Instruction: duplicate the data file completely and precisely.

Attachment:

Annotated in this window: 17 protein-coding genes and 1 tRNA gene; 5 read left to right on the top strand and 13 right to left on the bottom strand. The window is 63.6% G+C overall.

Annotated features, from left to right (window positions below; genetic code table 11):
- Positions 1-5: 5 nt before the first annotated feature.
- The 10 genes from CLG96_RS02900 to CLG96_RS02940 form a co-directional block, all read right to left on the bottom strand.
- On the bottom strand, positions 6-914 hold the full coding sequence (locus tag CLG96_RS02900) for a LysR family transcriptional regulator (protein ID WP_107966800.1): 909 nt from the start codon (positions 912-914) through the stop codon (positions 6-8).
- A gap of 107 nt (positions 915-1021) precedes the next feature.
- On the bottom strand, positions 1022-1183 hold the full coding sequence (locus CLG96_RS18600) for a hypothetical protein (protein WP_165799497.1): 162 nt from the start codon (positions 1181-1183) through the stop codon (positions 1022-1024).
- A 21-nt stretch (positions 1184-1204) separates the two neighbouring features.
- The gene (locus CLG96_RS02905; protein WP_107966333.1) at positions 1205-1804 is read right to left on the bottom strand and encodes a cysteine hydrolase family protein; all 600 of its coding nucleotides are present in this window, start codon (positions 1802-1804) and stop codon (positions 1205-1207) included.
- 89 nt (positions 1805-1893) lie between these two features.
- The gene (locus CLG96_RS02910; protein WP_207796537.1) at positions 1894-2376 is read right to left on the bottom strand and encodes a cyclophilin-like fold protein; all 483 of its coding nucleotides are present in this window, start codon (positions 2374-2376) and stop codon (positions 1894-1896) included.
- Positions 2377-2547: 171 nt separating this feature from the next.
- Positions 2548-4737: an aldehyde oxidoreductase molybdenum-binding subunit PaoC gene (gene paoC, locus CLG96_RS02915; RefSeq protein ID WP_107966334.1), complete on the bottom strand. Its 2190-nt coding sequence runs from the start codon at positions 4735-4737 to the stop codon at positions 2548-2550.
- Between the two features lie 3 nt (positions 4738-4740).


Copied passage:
Annotated in this window: 17 protein-coding genes and 1 tRNA gene; 5 read left to right on the top strand and 13 right to left on the bottom strand. The window is 63.6% G+C overall.

Annotated features, from left to right (window positions below; genetic code table 11):
- Positions 1-5: 5 nt before the first annotated feature.
- The 10 genes from CLG96_RS02900 to CLG96_RS02940 form a co-directional block, all read right to left on the bottom strand.
- On the bottom strand, positions 6-914 hold the full coding sequence (locus tag CLG96_RS02900) for a LysR family transcriptional regulator (protein ID WP_107966800.1): 909 nt from the start codon (positions 912-914) through the stop codon (positions 6-8).
- A gap of 107 nt (positions 915-1021) precedes the next feature.
- On the bottom strand, positions 1022-1183 hold the full coding sequence (locus CLG96_RS18600) for a hypothetical protein (protein WP_165799497.1): 162 nt from the start codon (positions 1181-1183) through the stop codon (positions 1022-1024).
- A 21-nt stretch (positions 1184-1204) separates the two neighbouring features.
- The gene (locus CLG96_RS02905; protein WP_107966333.1) at positions 1205-1804 is read right to left on the bottom strand and encodes a cysteine hydrolase family protein; all 600 of its coding nucleotides are present in this window, start codon (positions 1802-1804) and stop codon (positions 1205-1207) included.
- 89 nt (positions 1805-1893) lie between these two features.
- The gene (locus CLG96_RS02910; protein WP_207796537.1) at positions 1894-2376 is read right to left on the bottom strand and encodes a cyclophilin-like fold protein; all 483 of its coding nucleotides are present in this window, start codon (positions 2374-2376) and stop codon (positions 1894-1896) included.
- Positions 2377-2547: 171 nt separating this feature from the next.
- Positions 2548-4737: an aldehyde oxidoreductase molybdenum-binding subunit PaoC gene (gene paoC, locus CLG96_RS02915; RefSeq protein ID WP_107966334.1), complete on the bottom strand. Its 2190-nt coding sequence runs from the start codon at positions 4735-4737 to the stop codon at positions 2548-2550.
- Between the two features lie 3 nt (positions 4738-4740).